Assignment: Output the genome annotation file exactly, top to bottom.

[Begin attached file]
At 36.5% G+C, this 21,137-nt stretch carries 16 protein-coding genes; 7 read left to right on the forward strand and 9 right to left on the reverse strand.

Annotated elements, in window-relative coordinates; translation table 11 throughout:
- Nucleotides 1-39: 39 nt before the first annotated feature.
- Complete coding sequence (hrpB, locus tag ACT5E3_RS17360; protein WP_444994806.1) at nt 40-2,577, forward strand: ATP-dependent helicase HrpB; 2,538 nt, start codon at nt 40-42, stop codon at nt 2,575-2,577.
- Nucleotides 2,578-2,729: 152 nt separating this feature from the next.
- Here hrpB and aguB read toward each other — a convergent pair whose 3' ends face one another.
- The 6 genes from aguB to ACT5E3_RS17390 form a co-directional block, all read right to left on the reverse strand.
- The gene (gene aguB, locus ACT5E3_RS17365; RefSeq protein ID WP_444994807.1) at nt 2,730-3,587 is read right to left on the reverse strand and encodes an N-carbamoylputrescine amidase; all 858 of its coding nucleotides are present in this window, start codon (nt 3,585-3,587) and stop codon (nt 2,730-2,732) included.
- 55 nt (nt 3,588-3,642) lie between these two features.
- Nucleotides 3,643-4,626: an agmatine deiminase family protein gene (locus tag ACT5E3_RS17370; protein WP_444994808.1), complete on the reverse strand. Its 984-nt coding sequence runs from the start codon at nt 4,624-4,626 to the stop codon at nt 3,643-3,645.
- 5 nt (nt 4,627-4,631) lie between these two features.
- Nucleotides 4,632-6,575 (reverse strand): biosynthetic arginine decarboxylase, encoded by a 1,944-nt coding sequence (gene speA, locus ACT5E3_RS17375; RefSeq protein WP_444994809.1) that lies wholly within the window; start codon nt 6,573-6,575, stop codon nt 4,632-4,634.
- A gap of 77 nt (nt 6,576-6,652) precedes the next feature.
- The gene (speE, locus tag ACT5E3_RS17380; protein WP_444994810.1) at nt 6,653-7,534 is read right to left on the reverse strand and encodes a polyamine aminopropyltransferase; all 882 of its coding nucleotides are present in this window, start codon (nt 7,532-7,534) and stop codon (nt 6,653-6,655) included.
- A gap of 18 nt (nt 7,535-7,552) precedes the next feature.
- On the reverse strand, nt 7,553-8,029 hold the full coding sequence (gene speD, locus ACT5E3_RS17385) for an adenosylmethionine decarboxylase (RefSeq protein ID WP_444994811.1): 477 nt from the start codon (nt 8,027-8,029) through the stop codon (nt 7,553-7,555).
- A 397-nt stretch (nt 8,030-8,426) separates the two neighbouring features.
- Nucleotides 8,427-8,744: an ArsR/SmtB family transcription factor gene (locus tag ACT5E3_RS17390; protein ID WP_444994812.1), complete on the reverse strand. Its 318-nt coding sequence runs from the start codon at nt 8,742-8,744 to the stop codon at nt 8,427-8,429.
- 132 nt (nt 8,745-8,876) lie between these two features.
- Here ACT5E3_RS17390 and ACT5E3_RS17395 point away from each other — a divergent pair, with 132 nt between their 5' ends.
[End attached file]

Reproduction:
At 36.5% G+C, this 21,137-nt stretch carries 16 protein-coding genes; 7 read left to right on the forward strand and 9 right to left on the reverse strand.

Annotated elements, in window-relative coordinates; translation table 11 throughout:
- Nucleotides 1-39: 39 nt before the first annotated feature.
- Complete coding sequence (hrpB, locus tag ACT5E3_RS17360; protein WP_444994806.1) at nt 40-2,577, forward strand: ATP-dependent helicase HrpB; 2,538 nt, start codon at nt 40-42, stop codon at nt 2,575-2,577.
- Nucleotides 2,578-2,729: 152 nt separating this feature from the next.
- Here hrpB and aguB read toward each other — a convergent pair whose 3' ends face one another.
- The 6 genes from aguB to ACT5E3_RS17390 form a co-directional block, all read right to left on the reverse strand.
- The gene (gene aguB, locus ACT5E3_RS17365; RefSeq protein ID WP_444994807.1) at nt 2,730-3,587 is read right to left on the reverse strand and encodes an N-carbamoylputrescine amidase; all 858 of its coding nucleotides are present in this window, start codon (nt 3,585-3,587) and stop codon (nt 2,730-2,732) included.
- 55 nt (nt 3,588-3,642) lie between these two features.
- Nucleotides 3,643-4,626: an agmatine deiminase family protein gene (locus tag ACT5E3_RS17370; protein WP_444994808.1), complete on the reverse strand. Its 984-nt coding sequence runs from the start codon at nt 4,624-4,626 to the stop codon at nt 3,643-3,645.
- 5 nt (nt 4,627-4,631) lie between these two features.
- Nucleotides 4,632-6,575 (reverse strand): biosynthetic arginine decarboxylase, encoded by a 1,944-nt coding sequence (gene speA, locus ACT5E3_RS17375; RefSeq protein WP_444994809.1) that lies wholly within the window; start codon nt 6,573-6,575, stop codon nt 4,632-4,634.
- A gap of 77 nt (nt 6,576-6,652) precedes the next feature.
- The gene (speE, locus tag ACT5E3_RS17380; protein WP_444994810.1) at nt 6,653-7,534 is read right to left on the reverse strand and encodes a polyamine aminopropyltransferase; all 882 of its coding nucleotides are present in this window, start codon (nt 7,532-7,534) and stop codon (nt 6,653-6,655) included.
- A gap of 18 nt (nt 7,535-7,552) precedes the next feature.
- On the reverse strand, nt 7,553-8,029 hold the full coding sequence (gene speD, locus ACT5E3_RS17385) for an adenosylmethionine decarboxylase (RefSeq protein ID WP_444994811.1): 477 nt from the start codon (nt 8,027-8,029) through the stop codon (nt 7,553-7,555).
- A 397-nt stretch (nt 8,030-8,426) separates the two neighbouring features.
- Nucleotides 8,427-8,744: an ArsR/SmtB family transcription factor gene (locus tag ACT5E3_RS17390; protein ID WP_444994812.1), complete on the reverse strand. Its 318-nt coding sequence runs from the start codon at nt 8,742-8,744 to the stop codon at nt 8,427-8,429.
- 132 nt (nt 8,745-8,876) lie between these two features.
- Here ACT5E3_RS17390 and ACT5E3_RS17395 point away from each other — a divergent pair, with 132 nt between their 5' ends.